Their share prices have fallen amid the rising tensions wrought by the year-long US-China trade war, with Alibaba’s shares falling to a two-year low in early January. Its share price has recovered over the course of 2019, increasingly 33.1 per cent since the beginning of the year. Alibaba shares fell 2.4 per cent to US$182.48 at the end of Wednesday’s trading in New York.
Against this shifting political environment, investor appetite for exposure to Chinese markets still continues to increase, with several index providers, including MSCI, increasing the weighting of Chinese A shares in their emerging market indices this year.
“As China grows as a financial powerhouse that exerts more and more influence for investors globally, as the [country’s] capital account slowly opens up, you will see more capital being been deployed in China,” said James Ashley, head of Goldman Sachs Asset Management’s international market strategy team. “[In the] long term, I think China will become a focal point for more and more investors, not just those who are investing in [emerging markets] more broadly.”
The offering could open the door for additional listings in Hong Kong by mainland Chinese technology companies, which would help expand the Stock Connect cross-border investment channels for mainland Chinese investors to own more Hong Kong-listed stocks, said Laurence Li Lu-jen, chairman of the Financial Services Development Council, a government-appointed body that promotes the financial status of Hong Kong.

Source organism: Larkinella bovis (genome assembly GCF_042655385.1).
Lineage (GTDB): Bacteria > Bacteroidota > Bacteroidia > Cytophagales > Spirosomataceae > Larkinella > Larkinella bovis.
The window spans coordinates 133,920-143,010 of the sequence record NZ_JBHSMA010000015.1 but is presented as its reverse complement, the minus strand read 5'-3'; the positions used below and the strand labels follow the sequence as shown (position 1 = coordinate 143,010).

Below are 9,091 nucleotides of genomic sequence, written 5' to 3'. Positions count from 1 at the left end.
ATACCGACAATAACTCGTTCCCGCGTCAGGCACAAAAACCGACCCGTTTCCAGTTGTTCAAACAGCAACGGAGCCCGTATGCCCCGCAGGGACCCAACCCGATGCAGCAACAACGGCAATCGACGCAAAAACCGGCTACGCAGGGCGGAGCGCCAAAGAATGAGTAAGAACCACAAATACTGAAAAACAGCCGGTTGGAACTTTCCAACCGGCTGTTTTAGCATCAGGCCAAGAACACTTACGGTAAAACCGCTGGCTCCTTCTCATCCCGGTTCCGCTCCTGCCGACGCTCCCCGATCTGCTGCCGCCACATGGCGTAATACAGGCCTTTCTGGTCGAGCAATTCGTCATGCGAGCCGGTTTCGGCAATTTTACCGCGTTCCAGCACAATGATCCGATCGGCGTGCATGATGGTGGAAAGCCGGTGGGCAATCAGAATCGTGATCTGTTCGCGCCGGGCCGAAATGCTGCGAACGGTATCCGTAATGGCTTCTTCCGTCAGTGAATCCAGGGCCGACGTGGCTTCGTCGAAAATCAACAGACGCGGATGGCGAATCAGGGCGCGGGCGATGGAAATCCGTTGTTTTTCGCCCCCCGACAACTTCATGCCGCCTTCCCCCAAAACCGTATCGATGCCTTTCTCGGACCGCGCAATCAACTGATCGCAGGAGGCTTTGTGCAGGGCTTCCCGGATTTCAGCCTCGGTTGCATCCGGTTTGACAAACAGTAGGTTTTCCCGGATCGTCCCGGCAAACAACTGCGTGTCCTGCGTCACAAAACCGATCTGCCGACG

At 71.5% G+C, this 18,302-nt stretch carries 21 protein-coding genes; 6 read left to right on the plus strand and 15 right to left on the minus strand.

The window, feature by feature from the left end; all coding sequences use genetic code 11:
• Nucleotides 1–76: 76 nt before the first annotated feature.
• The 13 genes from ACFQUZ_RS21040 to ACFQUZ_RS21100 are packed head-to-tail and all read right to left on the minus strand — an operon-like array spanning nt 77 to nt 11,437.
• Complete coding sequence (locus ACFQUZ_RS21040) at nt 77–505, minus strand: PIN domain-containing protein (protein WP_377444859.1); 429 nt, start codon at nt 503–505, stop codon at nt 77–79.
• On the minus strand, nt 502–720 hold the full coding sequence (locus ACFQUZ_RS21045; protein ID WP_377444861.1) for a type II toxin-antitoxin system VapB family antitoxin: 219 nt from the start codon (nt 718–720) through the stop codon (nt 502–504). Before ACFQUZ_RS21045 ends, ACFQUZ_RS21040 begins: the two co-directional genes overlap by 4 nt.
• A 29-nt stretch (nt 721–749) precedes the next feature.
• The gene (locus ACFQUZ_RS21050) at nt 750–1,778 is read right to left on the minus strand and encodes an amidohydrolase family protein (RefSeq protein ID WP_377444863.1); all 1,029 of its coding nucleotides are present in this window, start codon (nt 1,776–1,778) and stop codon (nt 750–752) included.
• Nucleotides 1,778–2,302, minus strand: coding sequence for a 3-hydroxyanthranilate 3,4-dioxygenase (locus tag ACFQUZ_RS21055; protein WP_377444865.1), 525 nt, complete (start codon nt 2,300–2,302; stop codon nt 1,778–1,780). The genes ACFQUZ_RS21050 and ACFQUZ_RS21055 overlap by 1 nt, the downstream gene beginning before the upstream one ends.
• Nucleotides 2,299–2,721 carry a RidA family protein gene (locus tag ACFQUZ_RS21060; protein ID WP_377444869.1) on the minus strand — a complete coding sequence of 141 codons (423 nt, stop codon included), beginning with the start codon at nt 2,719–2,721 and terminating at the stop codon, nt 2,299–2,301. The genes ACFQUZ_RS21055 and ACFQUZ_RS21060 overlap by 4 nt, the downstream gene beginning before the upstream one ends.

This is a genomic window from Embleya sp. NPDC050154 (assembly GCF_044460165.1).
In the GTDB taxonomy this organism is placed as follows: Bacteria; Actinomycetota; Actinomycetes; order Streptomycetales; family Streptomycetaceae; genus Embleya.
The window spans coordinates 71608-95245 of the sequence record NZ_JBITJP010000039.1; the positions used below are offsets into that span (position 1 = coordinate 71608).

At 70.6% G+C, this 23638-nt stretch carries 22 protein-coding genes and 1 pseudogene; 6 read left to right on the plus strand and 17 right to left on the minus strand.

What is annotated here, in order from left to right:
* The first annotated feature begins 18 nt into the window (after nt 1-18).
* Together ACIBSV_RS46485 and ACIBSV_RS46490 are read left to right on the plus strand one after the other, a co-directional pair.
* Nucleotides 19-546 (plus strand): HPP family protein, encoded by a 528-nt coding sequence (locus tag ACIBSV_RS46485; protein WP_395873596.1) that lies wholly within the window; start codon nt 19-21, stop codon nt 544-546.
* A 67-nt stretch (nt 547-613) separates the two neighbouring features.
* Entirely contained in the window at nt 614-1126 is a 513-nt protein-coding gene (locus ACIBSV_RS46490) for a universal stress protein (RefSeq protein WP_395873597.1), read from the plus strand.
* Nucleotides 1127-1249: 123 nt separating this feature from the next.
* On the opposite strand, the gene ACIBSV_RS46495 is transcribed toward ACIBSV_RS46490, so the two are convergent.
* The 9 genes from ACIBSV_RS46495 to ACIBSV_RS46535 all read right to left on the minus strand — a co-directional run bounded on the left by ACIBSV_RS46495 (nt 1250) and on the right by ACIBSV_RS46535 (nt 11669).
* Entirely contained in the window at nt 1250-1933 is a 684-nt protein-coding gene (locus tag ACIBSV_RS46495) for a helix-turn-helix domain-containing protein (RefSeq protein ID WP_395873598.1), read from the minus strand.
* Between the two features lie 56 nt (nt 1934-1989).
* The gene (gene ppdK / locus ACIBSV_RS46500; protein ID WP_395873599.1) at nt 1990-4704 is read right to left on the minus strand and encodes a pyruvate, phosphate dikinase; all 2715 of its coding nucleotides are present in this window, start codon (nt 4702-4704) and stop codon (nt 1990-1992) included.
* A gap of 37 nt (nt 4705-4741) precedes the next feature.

“It will add to the case for Hong Kong to play a bigger role as a trading hub for mainlanders to trade the stocks of Chinese companies they are familiar with,’ Li said. “This will help Hong Kong to lobby Beijing to further widen the Stock Connect schemes.”
To be sure, mainland Chinese investors will need to wait for as long as six months to get their hands on Alibaba’s Hong Kong-listed shares.
“[Investors] will need to wait for Beijing’s [financial regulator] to decide when Alibaba can be added to the Stock Connect for mainlanders to trade,” said Clement Chan, managing director of accounting firm BDO.
Chinese smartphone maker Xiaomi and food deliverer Meituan Dianping were included in the Stock Connect in October, more than a year after their respective listings in Hong Kong, after Chinese markets amended their rules to allow Chinese investors to own technology companies with weighted voting right, or dual-class, shares.
Hong Kong’s benchmark Hang Seng Index has risen 2.9 per cent this year, making it the sixth-biggest loser out of the 14 stock markets in Asia-Pacific. HKEX shares, which are traded on the exchange, have risen by 7.8 per cent this year.
The city’s bourse slipped behind the NYSE and Nasdaq this summer in the annual race for global fundraising capital, but the Alibaba listing, if it raises at least US$10 billion, would push the Hong Kong stock exchange back into the lead for global fundraising, according to Refinitiv, the financial data provider.
Seeing the window of opportunity, Alibaba seized the chance to go to market. Its offering would be the largest to come to the market anywhere in the world this year, topping the US$8.1 billion IPO in New York by Uber Technologies in May.